Prince Baloyi

“Tenacity is the engine of my achievements.” “I have had to learn to be more of a people’s person … my Moshal Scholarship courses have helped a lot with that.”

Great things might be expected from a person whose birth name is “Prince”, but not nearly as much as mechanical engineering graduate Prince Baloyi expects from himself.

Prince has visions of greatness in business and politics. “Once l decide to achieve something, I do just that,” he says. “Tenacity is the engine of my achievements.”

He says he realised during his studies that becoming an engineer was not enough for him. “I wanted to be in management. I want to be making the strategic business decisions, not just the decisions around drawings and building things.”

Prince, the oldest child of a Zimbabwean-born mother and a South African father, was encouraged as a child to achieve academically. “My mom would set targets for me. For example, if I came second in my grade, I would get a bike,” he says.

He spent his first few years in Alexandra township in Johannesburg, but his mother, a domestic worker, sent him to live with her parents in rural Masvingo in Zimbabwe when it was time for him to go to school. She was convinced he would get a superior education there.

His grandparents were subsistence farmers and Prince went to a rural junior school about an hour’s walk from their home. In spite of the corporal punishment mentality at the school, Prince developed a love of learning. He recalls sitting in their yard and writing the alphabet in the sand with his fingers for his granny to check.

He attended three schools in Zimbabwe and was consistently in the top 10 in his year. He went to boarding school in Standard 7 when the economy took a dive and the school’s ability to deliver a good education was marred by teacher strikes and insufficient funds even for nutritious food.

His mother decided it would be better for her children to move back to South Africa. His father was by then working on a refinery in the Western Cape and the family moved to Parow, he and his siblings attending school in Elsies River. When Prince moved to Settlers High, a top government school, it put a great deal of financial pressure on his father. “By that stage, I was clear I was going to go to university – that was a given …We never spoke about how we would finance it, only that I was definitely going,” he says. He decided to study mechanical engineering.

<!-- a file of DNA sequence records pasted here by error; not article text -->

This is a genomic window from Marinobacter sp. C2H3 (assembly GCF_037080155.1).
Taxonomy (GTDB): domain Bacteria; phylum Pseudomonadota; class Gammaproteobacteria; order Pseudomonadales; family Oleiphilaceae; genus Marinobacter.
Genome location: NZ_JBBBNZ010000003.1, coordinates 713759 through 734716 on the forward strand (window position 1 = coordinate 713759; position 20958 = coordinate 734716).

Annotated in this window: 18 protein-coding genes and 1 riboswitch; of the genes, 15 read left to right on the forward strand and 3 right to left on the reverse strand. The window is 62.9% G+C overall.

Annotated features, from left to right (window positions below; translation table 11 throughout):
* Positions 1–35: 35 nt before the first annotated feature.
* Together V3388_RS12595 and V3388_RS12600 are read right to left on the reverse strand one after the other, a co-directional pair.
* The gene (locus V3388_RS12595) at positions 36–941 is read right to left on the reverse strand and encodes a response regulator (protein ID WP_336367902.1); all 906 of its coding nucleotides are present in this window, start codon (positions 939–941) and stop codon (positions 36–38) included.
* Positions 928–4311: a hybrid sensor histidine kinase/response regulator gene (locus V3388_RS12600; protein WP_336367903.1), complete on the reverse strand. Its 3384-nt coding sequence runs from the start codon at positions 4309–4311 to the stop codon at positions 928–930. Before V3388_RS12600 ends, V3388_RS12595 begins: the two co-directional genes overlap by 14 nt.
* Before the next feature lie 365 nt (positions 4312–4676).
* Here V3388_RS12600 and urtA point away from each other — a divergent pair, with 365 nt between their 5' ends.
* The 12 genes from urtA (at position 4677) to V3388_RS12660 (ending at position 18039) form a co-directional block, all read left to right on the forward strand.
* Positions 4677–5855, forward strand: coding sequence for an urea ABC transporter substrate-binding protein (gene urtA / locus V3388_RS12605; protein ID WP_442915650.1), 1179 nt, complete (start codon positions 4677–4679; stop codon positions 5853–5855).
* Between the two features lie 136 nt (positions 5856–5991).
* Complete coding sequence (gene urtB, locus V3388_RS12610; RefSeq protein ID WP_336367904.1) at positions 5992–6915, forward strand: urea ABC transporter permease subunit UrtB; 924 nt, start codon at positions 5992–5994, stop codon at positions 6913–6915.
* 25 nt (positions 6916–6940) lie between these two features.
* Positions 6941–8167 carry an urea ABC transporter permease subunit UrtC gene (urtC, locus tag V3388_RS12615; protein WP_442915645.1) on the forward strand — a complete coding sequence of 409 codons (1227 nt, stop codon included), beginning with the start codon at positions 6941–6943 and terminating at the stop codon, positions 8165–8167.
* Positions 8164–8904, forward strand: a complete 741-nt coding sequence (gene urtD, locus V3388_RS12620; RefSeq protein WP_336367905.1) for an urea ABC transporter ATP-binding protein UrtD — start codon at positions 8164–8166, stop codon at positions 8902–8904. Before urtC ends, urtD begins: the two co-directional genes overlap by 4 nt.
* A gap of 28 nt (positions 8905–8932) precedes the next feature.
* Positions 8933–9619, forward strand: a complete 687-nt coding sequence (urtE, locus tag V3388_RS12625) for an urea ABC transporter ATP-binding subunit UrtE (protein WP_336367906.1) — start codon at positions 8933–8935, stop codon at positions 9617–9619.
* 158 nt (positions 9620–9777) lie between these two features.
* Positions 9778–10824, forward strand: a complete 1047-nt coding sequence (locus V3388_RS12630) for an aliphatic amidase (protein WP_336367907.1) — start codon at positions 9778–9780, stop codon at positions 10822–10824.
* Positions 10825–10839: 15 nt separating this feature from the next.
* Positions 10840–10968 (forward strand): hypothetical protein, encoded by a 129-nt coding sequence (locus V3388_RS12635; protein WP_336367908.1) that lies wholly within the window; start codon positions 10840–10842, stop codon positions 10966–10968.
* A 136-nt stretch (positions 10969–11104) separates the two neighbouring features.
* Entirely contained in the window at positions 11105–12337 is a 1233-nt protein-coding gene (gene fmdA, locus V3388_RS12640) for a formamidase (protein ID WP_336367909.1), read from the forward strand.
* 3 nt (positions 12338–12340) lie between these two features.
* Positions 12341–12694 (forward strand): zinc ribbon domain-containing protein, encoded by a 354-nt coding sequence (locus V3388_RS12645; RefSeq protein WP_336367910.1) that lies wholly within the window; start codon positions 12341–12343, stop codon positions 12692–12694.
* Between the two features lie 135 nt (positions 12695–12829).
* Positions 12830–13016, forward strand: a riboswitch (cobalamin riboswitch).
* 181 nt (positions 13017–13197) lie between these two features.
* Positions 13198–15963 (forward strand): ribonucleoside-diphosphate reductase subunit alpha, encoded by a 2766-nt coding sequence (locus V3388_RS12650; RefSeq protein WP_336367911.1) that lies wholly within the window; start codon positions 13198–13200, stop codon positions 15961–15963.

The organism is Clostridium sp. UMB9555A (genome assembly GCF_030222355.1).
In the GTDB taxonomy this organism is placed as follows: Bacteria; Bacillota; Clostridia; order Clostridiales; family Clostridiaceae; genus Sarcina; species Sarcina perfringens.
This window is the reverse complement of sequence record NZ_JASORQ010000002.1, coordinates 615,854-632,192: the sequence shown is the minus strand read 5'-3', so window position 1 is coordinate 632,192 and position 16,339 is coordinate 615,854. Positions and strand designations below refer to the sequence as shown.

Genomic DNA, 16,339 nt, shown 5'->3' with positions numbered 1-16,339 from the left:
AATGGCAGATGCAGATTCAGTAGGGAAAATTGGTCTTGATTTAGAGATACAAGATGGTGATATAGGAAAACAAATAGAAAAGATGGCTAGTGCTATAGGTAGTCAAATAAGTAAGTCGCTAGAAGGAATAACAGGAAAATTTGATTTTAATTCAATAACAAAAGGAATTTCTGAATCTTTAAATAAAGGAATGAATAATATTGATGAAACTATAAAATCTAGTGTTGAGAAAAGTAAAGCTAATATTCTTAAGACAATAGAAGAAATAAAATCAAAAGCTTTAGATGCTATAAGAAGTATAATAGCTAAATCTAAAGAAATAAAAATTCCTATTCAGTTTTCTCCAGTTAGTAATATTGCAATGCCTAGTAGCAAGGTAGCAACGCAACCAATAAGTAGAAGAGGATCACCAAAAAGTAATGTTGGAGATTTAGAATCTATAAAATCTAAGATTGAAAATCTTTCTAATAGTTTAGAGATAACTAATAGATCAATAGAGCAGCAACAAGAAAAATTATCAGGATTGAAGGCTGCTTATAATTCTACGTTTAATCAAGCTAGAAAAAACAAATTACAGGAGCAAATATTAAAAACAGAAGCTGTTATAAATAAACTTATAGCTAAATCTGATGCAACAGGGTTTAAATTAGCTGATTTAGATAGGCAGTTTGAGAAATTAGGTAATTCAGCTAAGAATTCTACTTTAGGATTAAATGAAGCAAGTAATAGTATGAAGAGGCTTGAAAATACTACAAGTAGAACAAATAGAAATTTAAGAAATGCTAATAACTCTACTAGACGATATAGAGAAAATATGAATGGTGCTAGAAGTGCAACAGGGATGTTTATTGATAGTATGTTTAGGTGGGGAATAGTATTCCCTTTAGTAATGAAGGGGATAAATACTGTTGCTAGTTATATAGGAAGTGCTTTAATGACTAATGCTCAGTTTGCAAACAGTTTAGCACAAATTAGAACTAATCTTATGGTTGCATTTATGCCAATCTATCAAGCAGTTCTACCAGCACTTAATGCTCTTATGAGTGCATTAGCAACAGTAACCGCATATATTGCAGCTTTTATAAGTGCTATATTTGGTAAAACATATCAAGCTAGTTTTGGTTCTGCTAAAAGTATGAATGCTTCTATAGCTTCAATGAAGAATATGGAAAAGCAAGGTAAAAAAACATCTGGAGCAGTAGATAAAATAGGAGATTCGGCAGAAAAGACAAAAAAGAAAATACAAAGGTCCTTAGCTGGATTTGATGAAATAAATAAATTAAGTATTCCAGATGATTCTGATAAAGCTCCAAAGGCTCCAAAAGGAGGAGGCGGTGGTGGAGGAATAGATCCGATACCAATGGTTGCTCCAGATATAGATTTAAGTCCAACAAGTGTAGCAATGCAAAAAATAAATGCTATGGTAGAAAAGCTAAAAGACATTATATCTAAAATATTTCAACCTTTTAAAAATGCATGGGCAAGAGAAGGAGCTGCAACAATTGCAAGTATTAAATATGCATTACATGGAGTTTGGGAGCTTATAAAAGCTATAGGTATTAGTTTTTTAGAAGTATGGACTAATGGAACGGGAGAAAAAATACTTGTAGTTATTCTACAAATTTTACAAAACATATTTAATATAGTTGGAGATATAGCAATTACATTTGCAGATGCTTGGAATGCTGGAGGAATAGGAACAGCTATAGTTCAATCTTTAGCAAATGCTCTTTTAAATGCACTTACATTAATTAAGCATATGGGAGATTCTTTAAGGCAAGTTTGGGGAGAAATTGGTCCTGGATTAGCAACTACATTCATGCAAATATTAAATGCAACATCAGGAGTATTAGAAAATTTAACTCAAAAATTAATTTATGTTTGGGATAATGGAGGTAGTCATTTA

He worked extremely hard in matric so that he would be eligible for bursaries. His results were impressive, and he considered universities around the world. One of those that accepted him was in Turkey. But he chose Stellenbosch University because it immediately offered him a R32000 partial bursary for four years and residence accommodation. A National Student Financial Aid Scheme loan would cover the rest.

During his first semester, Prince learned he was a recipient of a Moshal Scholarship. He was ecstatic. “It gave me such freedom to focus on what was important and to grow into so much more as I got to know these inspirational people.”

Prince’s first year was challenging, not least because he refused to take part in the initiation rituals at res. This was partly why he never fully socially integrated there. “Also, my res had a very party, drinking, chaos kind of culture and this didn’t resonate with me. I don’t drink or like partying, and I was afraid of failing so I mostly studied.”

He battled with engineering drawing but, although he had the option of changing to another type of engineering that didn’t need the subject, he persevered and carried drawing into his second year. “This was all about not being a quitter. I had started mechanical engineering and I was going to finish it, no matter what,” he says.

In his third year he was chosen as the South African Moshal Scholarship Program ambassador and represented this country in Israel for a few weeks. “It was an exciting adventure, meeting Israelis in exactly the same situation as me. I will always be grateful for this chance to see that unique country.”

After graduating in 2011, he secured a place on the Dimension Data programme, which fast-tracks graduates’ development in the commercial world by giving them a taste of working in the company’s various businesses. “Engineers are seen as having a certain personality – nerdish, reserved … People see you as a smart kid at university, but here (at Didata) that can be a disadvantage. I have had to learn to be more of a people’s person. Fortunately, my Moshal Scholarship courses have helped a lot with that.”

In 2017 Prince will enrol for a master’s degree to give him more ammunition to accomplish his dreams of making his name in business.

Then he fancies entering the political arena. “I am obsessed with politics, especially African politics.”

Talk about living up to a powerful name.